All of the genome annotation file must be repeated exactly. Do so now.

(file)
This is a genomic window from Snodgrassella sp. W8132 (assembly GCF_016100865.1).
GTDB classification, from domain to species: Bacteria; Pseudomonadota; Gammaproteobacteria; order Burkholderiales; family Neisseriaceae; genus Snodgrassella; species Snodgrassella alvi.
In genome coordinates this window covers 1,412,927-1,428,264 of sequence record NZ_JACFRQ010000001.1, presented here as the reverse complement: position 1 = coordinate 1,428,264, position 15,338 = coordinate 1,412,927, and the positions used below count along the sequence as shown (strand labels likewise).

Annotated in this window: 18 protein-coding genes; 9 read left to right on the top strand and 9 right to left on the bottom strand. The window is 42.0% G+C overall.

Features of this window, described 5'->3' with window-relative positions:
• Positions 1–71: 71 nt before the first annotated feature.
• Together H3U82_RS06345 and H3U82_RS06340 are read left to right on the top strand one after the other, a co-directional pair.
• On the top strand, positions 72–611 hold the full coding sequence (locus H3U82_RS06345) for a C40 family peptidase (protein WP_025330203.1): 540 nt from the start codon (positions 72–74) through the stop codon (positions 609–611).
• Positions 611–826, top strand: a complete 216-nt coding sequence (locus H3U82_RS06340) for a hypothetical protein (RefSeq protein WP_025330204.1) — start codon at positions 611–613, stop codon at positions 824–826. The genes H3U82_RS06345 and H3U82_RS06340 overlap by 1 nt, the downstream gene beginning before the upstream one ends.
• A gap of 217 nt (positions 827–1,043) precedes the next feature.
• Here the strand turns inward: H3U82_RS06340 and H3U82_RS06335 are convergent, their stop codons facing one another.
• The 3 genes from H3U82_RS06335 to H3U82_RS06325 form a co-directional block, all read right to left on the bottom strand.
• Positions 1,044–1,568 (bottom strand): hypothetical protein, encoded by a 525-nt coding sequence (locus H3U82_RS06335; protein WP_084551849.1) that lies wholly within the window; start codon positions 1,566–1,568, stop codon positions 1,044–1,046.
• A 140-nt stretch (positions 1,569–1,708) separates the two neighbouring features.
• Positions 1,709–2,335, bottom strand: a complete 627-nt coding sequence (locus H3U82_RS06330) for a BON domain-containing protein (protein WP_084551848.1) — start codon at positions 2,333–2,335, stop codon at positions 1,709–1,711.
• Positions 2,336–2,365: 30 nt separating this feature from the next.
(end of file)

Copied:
This is a genomic window from Snodgrassella sp. W8132 (assembly GCF_016100865.1).
GTDB classification, from domain to species: Bacteria; Pseudomonadota; Gammaproteobacteria; order Burkholderiales; family Neisseriaceae; genus Snodgrassella; species Snodgrassella alvi.
In genome coordinates this window covers 1,412,927-1,428,264 of sequence record NZ_JACFRQ010000001.1, presented here as the reverse complement: position 1 = coordinate 1,428,264, position 15,338 = coordinate 1,412,927, and the positions used below count along the sequence as shown (strand labels likewise).

Annotated in this window: 18 protein-coding genes; 9 read left to right on the top strand and 9 right to left on the bottom strand. The window is 42.0% G+C overall.

Features of this window, described 5'->3' with window-relative positions:
• Positions 1–71: 71 nt before the first annotated feature.
• Together H3U82_RS06345 and H3U82_RS06340 are read left to right on the top strand one after the other, a co-directional pair.
• On the top strand, positions 72–611 hold the full coding sequence (locus H3U82_RS06345) for a C40 family peptidase (protein WP_025330203.1): 540 nt from the start codon (positions 72–74) through the stop codon (positions 609–611).
• Positions 611–826, top strand: a complete 216-nt coding sequence (locus H3U82_RS06340) for a hypothetical protein (RefSeq protein WP_025330204.1) — start codon at positions 611–613, stop codon at positions 824–826. The genes H3U82_RS06345 and H3U82_RS06340 overlap by 1 nt, the downstream gene beginning before the upstream one ends.
• A gap of 217 nt (positions 827–1,043) precedes the next feature.
• Here the strand turns inward: H3U82_RS06340 and H3U82_RS06335 are convergent, their stop codons facing one another.
• The 3 genes from H3U82_RS06335 to H3U82_RS06325 form a co-directional block, all read right to left on the bottom strand.
• Positions 1,044–1,568 (bottom strand): hypothetical protein, encoded by a 525-nt coding sequence (locus H3U82_RS06335; protein WP_084551849.1) that lies wholly within the window; start codon positions 1,566–1,568, stop codon positions 1,044–1,046.
• A 140-nt stretch (positions 1,569–1,708) separates the two neighbouring features.
• Positions 1,709–2,335, bottom strand: a complete 627-nt coding sequence (locus H3U82_RS06330) for a BON domain-containing protein (protein WP_084551848.1) — start codon at positions 2,333–2,335, stop codon at positions 1,709–1,711.
• Positions 2,336–2,365: 30 nt separating this feature from the next.